In the practice of the present invention the steel housing 10 is provided with a tapered bore -17 where the included angle substended by the taper falls within the minimum value of and the maximum value of 90. In the illustrated embodiment ofthe invention the in- A length of unfired Grade A Lava is machined to the general configuration shownin Fig. 3. A taper having a included angle is formed on the exterior surface and the interior-is bored andcounterbored to provide a sliding fit for the electrode '12 of Fig. 4. g

Next the unfired insulator-is placed within the hous-- ing 10 as shown in Fig. 2 andthereafter the assembly is disposed within a cool furnace so that the larger diameter of the insulator .is facing upwardly. Preferably, but not necessarily, a light weight W, in this instance a 20 gram weight, is disposed as shown in Fig. 2 to urge the insulator into contact with the housing.

An atmosphere of nitrogen is then introduced to the furnace. As is well known in the art nitrogen is utilized to prevent oxidation and to provide a generally in- Thereafterv the furnace temperature is raised to about 1950 F. at a ratenot-exceeding 500 per hour. The l950 temperature is held for about minutes. Next the source of heat is cut off and the assembly is oven cooled to about 250 F. before re-t the stainless steel housing reveals a hardness of 42 to 44 Rockwell C Scale while the electrical resistance of the assembly measured from the electrode 12 to the hous ing 10 is of the order of 15 megohms.

A static pressure of about 50,000 pounds per square inch applied to the insulator-electrode assembly, as shown in Fig. 1, and in a direction which tends to urge the insulator towards the small diameter of the taper is effective to move the insulator into snug contact with its housing (usually approximately 0.010 inch measured along the longitudinal axis of the assembly) does not fail the insulator.

correspondingly, when the unit is placed in threaded engagement with a high pressure vessel and used in the fashion of a spark plug to ignite a monopropellant charge, the ceramic insulator stands up well. Dynamic pressures in excess of 50,000 pounds per square inch have no harmful effect upon the electrode-insulator assembly.

It is to be understood that the process of the present invention may be utilized to insulate or to develop electrode-insulator assemblies useful in other fields such as, for example, the provision of a super pressure plug for housing a thermocouple where the thermocouple is insulated from its housing in the same fashion that the electrode 12 is so insulated.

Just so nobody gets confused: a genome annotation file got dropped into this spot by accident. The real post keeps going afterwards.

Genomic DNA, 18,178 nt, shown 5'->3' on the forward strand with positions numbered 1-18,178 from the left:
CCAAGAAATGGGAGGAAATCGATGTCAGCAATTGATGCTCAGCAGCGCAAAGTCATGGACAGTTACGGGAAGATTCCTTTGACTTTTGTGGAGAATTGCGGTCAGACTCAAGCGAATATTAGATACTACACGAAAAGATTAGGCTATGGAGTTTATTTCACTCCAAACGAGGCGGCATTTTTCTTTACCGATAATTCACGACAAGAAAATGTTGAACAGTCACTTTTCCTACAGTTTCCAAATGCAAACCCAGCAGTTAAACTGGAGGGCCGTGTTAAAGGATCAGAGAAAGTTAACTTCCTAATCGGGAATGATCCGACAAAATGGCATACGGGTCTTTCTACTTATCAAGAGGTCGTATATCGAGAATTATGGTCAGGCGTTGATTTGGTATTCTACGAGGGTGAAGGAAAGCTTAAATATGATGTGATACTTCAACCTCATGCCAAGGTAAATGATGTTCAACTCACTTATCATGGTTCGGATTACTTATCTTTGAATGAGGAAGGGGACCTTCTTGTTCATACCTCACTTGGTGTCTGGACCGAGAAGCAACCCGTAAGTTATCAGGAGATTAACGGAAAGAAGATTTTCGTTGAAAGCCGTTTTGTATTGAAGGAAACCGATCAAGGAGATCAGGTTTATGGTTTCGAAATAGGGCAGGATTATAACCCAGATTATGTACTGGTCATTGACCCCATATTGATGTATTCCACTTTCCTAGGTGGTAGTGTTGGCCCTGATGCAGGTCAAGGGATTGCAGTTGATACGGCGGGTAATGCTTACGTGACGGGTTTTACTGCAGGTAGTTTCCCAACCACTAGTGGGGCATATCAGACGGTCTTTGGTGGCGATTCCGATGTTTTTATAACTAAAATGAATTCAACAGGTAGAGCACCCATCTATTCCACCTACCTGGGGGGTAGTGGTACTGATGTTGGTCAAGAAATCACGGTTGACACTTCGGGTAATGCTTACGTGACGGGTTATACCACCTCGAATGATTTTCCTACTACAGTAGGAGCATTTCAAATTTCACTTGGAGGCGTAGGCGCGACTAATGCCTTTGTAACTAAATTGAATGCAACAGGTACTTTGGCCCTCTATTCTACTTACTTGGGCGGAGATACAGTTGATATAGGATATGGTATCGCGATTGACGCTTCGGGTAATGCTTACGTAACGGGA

It is especially important to note that the practice of the present process steps provide an inexpensive way to provide an insulated electrode which is operable in super pressure ranges. Heretofore, it has been necessary to laboriously grind and lap fired ceramic insulators with respect to a metallic housing so as to provide uniform surface contact between the insulator and its housing to avoid stress concentrations which crack the insulator.

It is anticipated that a variety of electrode-insulator assemblies may be devised with the practice of the process steps of the present invention without departing from the spirit and scope thereof.

What is claimed is:

1. A process for manufacturing a super pressure insulated electrode capable of withstanding shock pressures of the order of 50,000 p.s.i. generated over intervals as short as millisecond comprising the steps of providing a heat hardenable metallic housing having a tapered bore, said housing being fabricated of type Patented Mar. 21, 1961 440 stainless steel, providing an unfired ceramic insulator, machining a taper on the outer surface of the in: sulator corresponding to the tapered bore of the housing, inserting,the unfired insulatorinto the metallic housing. so that the taper and the tapered bore mate, and heating the assembled insulator and housing to a temperature of about 1950 F. at a rate not exceeding 500 per hour to fire the, insulator and to harden the housing and furnace cooling the insulated electrode to about.